Palliative care or ‘end of life’ is always difficult to discuss. However, it is important that just as we want our loved ones cared for compassionately and thoroughly, that tests or treatments not be done when they don’t change the outcome or will cause suffering. A number of patients who are about to die from advanced cancers or other life-ending diseases, end up in the intensive care unit receiving expensive, painful therapies that do not alter the outcome. Yet frequently, no discussion occurs ahead of time to map out what options exist, what would be beneficial or not, and what questions or opportunities the patient, their family, or their advocates want to address with their caregivers.
If we want to drive somewhere new, we plug the information into our GPS or search the web site map. A plane would never take off without a plan in place. A company would never successfully run their business without a business plan. Yet when it comes to health care, frequently there is no map. In fact, a recent study in Journal of the American Medical Association by Sima et al (“Cancer Screening Among Patients With Advanced Cancer”, JAMA 2010; 304:1584-1591) found that a subset of patients with advanced cancers were subjected to screening tests which had no health benefit. An informed partnership between caregivers and patients/families can help ensure that a patient’s rights are respected and optimal care provided before being in a crisis situation.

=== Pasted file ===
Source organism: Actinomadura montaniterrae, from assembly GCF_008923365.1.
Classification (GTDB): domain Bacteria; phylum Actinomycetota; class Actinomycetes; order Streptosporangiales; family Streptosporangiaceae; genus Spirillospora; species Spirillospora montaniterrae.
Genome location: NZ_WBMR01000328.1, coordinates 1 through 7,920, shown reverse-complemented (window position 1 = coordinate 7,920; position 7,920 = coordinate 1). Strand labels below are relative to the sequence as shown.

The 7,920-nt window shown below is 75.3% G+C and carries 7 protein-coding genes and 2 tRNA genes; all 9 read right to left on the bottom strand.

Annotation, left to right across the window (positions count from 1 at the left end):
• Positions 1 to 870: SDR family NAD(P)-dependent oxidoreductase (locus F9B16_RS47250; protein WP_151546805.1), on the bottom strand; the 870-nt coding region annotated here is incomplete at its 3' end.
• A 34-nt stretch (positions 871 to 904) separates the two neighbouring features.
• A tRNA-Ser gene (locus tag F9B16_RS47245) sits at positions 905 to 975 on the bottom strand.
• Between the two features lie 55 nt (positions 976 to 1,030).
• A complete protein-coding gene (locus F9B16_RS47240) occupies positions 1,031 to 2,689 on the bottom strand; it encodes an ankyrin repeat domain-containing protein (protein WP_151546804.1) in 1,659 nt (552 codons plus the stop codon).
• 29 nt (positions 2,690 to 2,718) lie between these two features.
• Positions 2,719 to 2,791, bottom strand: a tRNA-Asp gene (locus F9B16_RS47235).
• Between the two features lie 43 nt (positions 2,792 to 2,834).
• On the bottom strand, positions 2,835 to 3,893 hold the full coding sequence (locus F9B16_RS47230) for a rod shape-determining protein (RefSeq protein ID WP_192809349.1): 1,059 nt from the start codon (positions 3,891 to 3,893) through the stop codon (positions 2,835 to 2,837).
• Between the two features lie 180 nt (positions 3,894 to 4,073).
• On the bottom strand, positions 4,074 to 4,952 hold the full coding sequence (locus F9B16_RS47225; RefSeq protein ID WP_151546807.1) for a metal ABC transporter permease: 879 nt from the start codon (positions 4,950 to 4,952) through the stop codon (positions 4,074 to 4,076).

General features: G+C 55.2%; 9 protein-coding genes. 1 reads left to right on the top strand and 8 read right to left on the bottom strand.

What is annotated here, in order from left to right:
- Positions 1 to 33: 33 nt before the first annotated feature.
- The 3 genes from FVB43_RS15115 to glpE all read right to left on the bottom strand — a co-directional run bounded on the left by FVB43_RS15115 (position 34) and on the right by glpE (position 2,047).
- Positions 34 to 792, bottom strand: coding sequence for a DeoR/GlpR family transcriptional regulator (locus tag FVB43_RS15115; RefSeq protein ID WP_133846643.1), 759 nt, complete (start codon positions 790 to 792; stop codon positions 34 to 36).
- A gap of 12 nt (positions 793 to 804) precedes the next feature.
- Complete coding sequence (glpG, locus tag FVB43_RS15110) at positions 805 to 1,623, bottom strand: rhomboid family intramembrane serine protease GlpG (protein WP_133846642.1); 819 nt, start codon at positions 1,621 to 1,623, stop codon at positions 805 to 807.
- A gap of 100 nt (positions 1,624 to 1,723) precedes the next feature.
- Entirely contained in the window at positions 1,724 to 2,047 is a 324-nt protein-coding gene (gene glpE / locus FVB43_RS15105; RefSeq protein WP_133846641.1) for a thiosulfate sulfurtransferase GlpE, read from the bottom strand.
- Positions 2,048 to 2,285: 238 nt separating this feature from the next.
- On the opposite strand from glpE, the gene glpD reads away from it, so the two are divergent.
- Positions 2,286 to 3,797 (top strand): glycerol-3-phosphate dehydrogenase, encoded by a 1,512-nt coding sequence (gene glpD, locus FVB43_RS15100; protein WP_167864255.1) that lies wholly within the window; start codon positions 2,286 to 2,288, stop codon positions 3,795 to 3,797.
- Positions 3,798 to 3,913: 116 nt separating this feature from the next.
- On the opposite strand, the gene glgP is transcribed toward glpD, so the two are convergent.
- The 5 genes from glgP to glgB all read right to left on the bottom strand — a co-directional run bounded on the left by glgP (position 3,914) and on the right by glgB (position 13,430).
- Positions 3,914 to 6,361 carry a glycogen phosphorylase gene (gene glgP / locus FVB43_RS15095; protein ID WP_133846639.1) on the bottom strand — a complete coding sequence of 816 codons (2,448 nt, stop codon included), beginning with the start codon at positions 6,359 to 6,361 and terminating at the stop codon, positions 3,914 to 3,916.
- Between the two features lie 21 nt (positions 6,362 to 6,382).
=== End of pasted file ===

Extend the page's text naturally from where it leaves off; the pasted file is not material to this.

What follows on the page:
- Multiple Articles in Today’s Boston Globe and Wall Street Journal Focus on Patient “Empowerment” and Engagement
- Cutting Health Care Costs for Employers and Employees – How Should Hospitals and Caregivers Respond?
- The Gauntlet Is Thrown Down For Health Care Cost Control In Massachusetts
- “Accountable Care Organizations” May Change How We Care for Patients
- No Significant Change in the Number of Patients Harmed